The trial for Michelle Carter, a young woman who allegedly urged her boyfriend to kill himself in a series of text messages spanning months, continued Friday as her defense team said she was not criminally responsible for the suicide of Conrad Roy III. Roy, her boyfriend, killed himself at the age of 18 in 2014 after repeated encouragement from Carter.

“It’s insufficient to say that she caused him to die,” Carter’s defense attorney, Joseph P. Cataldo, said in court Friday.

Read: Michelle Carter’s Text Messages To Her Boyfriend Repeatedly Encouraged Him To Kill Himself

Carter was charged with involuntary manslaughter and could face up to 20 years in prison if convicted. Prosecutors in the case presented new text messages from Carter to Roy as evidence in the case Thursday.

“Hang yourself, jump off a building, stab yourself, idk there’s a lot of ways,” Carter, then 17, wrote to Roy on Jul. 6, 2014.

Seven days later, Roy’s body was found inside his truck in Fairhaven, Massachusetts. Roy committed suicide by poisoning himself with carbon monoxide from a portable generator he attached to the truck.

In another text presented in court, Carter urged him to “end it.”

“You have to do something quick that will end it without having to worry about the pain,” she wrote July 5, 2014.

“You said you wanted this bad, I knew you weren’t gonna try hard,” Carter sent to Roy Jul. 4, 2014.

In another series of text messages read on the stand by Massachusetts State Police Trooper Michael Bates, Roy told Carter, “I keep regretting the past, it’s getting me upset.”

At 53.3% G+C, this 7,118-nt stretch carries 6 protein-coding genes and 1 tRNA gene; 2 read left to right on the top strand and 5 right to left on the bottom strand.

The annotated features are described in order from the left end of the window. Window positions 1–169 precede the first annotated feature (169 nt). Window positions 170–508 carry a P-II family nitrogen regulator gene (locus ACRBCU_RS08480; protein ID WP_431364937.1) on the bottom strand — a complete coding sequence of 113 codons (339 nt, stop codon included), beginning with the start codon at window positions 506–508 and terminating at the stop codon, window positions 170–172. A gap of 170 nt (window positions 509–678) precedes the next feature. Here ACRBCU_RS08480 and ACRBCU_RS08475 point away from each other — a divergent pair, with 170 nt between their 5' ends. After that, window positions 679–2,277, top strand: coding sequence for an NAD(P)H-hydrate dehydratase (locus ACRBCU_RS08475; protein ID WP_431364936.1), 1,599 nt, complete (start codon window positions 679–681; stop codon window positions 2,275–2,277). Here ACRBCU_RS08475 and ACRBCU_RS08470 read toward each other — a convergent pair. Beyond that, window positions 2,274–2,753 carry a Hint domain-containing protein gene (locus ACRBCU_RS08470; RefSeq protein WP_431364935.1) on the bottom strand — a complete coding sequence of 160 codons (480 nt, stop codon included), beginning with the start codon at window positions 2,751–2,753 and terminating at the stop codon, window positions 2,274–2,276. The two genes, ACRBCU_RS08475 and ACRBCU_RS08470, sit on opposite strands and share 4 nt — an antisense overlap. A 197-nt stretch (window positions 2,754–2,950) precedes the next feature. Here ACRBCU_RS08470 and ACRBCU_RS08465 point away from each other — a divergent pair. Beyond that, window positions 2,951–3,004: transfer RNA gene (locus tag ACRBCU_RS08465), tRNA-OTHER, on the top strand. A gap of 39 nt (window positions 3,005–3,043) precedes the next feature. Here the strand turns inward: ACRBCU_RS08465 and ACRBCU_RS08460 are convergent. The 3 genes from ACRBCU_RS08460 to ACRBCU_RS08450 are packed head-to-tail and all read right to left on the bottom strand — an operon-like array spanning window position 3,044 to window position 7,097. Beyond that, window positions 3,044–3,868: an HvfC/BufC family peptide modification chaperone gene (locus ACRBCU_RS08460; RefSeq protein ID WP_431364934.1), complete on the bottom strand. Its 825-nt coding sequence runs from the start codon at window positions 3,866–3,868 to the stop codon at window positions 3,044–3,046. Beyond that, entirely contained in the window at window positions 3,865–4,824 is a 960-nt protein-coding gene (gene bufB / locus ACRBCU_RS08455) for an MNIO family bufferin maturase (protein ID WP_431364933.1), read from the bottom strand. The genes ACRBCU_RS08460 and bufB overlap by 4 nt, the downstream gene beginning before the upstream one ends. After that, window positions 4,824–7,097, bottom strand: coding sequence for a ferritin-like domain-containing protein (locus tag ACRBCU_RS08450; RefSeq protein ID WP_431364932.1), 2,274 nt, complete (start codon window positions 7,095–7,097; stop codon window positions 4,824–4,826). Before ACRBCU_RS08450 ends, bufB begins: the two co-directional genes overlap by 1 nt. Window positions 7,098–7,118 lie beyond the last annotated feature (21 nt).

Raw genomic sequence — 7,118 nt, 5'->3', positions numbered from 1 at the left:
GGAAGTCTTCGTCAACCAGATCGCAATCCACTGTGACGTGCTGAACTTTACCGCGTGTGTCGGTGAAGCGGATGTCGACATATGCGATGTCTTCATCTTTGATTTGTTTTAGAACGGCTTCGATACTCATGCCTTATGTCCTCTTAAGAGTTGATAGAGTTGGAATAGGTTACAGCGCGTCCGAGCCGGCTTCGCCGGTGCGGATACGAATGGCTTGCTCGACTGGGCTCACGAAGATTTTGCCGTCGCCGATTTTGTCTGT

“Take your life?” Carter responded.

Prosecutors argued Carter wanted to be the “grieving girlfriend” and intended to draw attention to herself after Roy’s death.

“The defendant needed something to get their attention,” Assistant District Attorney Maryclare Flynn said in opening statements Tuesday. “She used Conrad as a pawn in her sick game of life and death.”

Throughout the week, prosecutors presented numerous jarring text message conversations between Carter and Roy in which Carter appeared to repeatedly encourage Roy to take his own life despite his apparent hesitation. At one point, she expressed annoyance that Roy hadn't yet killed himself.

“I guess [that I’m frustrated], just because you always say you are gonna do it but you don’t, but last night I know you really wanted to do it and I’m not mad. Well, I mean kind of, I guess, just because you always say you’re gonna do it… but you don’t, but last night I knew you really wanted to and I’m not mad,” Carter texted Roy.

Carter and Roy were also on the phone at the time of his suicide, according to testimony. Flynn said at one point during the conversation, Roy attempted to get out of his truck.

“Conrad got out of his truck as he was being poisoned and he got scared,” said Flynn. “The defendant [expletive] told him to get back in.”

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According to another series of text messages presented, Carter pretended to friends and family in the immediate aftermath of Roy’s suicide that she had no idea what had occurred.

“She never admitted to anyone in the Roy family that she had helped Conrad for weeks to devise a suicide plan or that she was on the phone with Conrad and knew he committed suicide in the Kmart parking lot,” said Flynn.